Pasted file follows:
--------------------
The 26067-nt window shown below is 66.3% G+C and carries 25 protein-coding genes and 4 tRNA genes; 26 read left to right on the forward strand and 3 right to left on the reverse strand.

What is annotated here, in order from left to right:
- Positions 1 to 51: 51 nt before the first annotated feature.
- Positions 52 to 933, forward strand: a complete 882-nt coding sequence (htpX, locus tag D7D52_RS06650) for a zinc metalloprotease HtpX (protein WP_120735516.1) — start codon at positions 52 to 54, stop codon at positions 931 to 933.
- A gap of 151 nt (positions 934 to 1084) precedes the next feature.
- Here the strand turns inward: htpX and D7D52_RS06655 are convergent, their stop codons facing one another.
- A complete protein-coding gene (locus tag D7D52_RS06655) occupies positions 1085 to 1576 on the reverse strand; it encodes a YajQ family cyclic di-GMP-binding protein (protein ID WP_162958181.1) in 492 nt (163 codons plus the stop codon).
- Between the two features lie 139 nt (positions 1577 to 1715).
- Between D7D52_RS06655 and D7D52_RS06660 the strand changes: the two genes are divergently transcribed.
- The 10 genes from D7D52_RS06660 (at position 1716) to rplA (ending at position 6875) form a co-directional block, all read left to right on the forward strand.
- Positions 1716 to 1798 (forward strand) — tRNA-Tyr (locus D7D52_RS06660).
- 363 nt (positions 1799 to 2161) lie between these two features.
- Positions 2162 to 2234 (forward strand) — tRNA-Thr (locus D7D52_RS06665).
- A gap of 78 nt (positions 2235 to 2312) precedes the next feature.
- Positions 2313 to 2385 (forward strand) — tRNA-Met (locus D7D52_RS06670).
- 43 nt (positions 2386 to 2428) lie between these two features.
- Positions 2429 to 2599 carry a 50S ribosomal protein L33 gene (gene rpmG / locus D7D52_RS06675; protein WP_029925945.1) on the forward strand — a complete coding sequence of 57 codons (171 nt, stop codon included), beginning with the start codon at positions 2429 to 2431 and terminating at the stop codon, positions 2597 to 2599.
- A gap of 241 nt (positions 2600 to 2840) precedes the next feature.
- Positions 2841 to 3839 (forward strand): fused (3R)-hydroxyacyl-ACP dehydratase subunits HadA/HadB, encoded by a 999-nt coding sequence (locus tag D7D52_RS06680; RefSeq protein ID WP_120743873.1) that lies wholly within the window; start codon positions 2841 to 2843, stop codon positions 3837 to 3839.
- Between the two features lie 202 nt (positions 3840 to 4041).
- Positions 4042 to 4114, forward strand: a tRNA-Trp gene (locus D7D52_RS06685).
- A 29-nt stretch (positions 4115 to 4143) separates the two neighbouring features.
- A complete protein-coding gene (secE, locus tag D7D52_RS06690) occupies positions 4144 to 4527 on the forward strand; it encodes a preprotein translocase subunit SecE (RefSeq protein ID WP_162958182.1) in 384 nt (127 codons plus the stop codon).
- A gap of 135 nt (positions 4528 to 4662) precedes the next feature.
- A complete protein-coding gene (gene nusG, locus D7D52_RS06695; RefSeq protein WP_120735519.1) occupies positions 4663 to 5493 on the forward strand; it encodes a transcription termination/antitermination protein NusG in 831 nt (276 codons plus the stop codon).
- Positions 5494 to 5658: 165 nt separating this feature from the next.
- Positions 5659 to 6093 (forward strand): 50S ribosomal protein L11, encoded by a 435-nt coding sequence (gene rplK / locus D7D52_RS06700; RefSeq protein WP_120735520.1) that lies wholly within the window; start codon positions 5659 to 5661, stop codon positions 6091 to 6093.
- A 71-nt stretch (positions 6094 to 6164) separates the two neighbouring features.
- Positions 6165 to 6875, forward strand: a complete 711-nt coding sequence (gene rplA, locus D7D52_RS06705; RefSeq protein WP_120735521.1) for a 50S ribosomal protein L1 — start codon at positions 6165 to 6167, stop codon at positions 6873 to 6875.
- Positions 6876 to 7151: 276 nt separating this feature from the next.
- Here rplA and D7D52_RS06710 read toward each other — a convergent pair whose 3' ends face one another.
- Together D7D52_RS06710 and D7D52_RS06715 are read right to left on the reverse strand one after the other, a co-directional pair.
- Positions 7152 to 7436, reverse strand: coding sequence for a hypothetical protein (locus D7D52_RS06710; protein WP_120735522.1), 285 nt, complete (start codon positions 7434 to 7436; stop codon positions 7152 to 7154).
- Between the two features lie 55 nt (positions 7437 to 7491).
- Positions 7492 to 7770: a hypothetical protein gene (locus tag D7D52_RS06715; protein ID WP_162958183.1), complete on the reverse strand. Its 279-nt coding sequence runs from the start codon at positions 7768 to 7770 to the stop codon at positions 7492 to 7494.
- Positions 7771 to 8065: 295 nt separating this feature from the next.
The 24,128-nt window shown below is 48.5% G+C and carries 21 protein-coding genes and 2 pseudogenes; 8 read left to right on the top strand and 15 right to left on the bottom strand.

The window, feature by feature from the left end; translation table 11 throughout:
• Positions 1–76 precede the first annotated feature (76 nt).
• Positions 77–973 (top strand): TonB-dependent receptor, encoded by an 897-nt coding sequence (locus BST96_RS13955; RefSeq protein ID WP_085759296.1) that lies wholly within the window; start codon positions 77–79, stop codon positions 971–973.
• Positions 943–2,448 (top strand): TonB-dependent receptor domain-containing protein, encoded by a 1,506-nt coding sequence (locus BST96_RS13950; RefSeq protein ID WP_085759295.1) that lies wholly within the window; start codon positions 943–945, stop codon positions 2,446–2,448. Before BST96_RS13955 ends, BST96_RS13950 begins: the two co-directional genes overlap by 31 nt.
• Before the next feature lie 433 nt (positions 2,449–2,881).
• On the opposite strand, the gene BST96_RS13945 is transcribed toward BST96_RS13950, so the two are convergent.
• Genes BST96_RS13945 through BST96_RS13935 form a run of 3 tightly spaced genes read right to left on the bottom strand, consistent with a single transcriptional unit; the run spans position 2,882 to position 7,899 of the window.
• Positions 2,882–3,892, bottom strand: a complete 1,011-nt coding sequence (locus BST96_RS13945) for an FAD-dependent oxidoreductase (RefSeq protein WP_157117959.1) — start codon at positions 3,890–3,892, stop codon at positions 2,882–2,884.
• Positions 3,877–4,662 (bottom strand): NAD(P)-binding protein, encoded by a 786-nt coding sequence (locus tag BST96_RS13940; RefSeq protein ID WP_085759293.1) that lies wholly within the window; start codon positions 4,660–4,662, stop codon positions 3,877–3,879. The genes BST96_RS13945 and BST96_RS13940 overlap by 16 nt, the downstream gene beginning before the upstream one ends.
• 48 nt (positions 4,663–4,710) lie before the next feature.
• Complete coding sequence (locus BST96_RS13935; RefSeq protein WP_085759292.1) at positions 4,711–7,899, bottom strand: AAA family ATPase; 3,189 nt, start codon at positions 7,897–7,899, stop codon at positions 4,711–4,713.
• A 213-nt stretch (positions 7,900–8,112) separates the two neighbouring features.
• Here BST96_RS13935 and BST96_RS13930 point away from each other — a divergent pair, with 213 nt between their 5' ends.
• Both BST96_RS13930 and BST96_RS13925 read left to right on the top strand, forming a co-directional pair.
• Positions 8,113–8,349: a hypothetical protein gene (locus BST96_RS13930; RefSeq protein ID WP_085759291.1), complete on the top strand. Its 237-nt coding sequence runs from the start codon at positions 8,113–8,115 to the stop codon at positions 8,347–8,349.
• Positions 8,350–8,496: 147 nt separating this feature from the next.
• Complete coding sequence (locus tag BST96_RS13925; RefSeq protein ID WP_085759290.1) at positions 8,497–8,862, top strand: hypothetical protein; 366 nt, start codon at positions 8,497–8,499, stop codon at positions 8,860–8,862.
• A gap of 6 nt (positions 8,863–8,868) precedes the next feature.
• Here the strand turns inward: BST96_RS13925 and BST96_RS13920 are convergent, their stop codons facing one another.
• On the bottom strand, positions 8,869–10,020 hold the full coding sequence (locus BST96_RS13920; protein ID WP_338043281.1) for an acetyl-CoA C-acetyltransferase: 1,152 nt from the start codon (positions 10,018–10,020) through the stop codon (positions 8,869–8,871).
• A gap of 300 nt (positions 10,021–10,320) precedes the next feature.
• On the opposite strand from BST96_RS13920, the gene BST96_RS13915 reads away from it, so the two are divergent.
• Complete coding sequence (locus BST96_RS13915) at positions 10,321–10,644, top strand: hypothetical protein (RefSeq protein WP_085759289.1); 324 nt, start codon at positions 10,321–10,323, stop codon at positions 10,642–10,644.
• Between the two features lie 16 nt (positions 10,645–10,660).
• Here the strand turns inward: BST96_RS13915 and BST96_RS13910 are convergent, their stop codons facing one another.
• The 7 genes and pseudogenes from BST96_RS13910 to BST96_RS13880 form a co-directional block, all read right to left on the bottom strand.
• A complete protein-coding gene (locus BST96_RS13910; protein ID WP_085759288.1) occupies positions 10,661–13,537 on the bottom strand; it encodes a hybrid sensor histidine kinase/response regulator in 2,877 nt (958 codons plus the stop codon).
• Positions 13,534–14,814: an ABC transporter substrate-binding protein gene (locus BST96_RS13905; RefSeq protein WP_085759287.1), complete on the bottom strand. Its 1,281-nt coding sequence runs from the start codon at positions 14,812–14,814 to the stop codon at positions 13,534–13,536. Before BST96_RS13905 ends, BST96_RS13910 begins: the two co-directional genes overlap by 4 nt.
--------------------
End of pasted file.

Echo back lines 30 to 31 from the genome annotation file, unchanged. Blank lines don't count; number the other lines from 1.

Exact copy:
- Positions 6876 to 7151: 276 nt separating this feature from the next.
- Here rplA and D7D52_RS06710 read toward each other — a convergent pair whose 3' ends face one another.